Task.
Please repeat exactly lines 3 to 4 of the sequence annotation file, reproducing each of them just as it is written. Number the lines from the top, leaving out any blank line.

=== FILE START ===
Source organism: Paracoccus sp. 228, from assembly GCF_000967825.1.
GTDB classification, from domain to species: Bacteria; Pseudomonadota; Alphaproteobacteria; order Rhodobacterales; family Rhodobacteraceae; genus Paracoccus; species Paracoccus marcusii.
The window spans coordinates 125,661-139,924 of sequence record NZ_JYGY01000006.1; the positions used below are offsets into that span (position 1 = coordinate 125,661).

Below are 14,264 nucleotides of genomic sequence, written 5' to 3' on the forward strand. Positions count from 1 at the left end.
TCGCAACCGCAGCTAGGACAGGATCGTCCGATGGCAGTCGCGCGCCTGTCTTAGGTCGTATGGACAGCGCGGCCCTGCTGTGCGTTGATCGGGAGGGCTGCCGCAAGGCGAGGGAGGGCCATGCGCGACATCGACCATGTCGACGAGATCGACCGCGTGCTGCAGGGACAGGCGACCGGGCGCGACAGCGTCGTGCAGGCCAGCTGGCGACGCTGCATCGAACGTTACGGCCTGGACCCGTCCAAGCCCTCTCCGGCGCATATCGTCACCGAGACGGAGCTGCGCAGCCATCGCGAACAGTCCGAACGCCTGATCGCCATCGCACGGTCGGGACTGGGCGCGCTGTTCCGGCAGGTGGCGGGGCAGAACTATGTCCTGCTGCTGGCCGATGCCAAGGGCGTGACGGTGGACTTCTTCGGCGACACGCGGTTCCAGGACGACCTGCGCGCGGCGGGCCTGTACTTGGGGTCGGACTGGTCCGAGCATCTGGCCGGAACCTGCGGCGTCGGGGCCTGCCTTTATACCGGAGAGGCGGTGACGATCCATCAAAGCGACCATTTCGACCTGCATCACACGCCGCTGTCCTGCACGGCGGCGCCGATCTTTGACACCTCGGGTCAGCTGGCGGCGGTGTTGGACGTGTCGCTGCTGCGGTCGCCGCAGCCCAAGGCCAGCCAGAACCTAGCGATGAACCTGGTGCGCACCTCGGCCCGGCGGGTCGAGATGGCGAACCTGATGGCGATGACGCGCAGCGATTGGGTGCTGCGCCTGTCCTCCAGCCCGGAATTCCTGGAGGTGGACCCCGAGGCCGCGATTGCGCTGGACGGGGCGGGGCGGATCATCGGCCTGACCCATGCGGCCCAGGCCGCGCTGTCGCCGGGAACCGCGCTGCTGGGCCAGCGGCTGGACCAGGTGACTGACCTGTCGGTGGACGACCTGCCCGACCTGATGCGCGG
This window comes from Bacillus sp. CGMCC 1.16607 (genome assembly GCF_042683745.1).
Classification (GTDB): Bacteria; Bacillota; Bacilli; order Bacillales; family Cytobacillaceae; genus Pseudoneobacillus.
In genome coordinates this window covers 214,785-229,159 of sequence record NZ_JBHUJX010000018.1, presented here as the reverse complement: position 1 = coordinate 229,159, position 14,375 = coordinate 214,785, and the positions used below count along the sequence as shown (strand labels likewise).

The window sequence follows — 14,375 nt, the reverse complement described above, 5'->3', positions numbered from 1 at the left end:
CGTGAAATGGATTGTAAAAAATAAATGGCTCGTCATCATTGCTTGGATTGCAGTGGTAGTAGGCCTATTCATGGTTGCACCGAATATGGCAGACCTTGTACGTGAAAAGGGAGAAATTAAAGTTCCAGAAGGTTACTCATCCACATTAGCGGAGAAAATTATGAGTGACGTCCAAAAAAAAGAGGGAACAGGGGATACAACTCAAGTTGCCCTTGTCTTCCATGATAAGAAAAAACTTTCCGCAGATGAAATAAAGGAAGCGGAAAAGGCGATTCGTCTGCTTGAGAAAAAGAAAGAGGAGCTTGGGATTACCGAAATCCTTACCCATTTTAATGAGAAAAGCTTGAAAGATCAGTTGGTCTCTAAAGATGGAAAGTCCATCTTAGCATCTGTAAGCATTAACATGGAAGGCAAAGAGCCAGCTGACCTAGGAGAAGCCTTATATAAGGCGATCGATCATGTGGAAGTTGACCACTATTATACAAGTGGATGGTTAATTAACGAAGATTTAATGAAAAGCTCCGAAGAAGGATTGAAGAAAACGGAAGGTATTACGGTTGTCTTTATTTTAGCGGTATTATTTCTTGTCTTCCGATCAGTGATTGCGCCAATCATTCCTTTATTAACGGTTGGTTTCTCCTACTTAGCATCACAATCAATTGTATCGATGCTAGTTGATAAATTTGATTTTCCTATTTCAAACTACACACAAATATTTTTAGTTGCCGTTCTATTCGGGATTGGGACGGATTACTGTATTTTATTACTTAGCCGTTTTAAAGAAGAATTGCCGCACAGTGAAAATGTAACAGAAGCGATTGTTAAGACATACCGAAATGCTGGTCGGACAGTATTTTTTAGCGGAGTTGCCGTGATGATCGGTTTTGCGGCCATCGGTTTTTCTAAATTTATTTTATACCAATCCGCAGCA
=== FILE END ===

The window spans coordinates 125,661-139,924 of sequence record NZ_JYGY01000006.1; the positions used below are offsets into that span (position 1 = coordinate 125,661).

Below are 14,264 nucleotides of genomic sequence, written 5' to 3' on the forward strand. Positions count from 1 at the left end.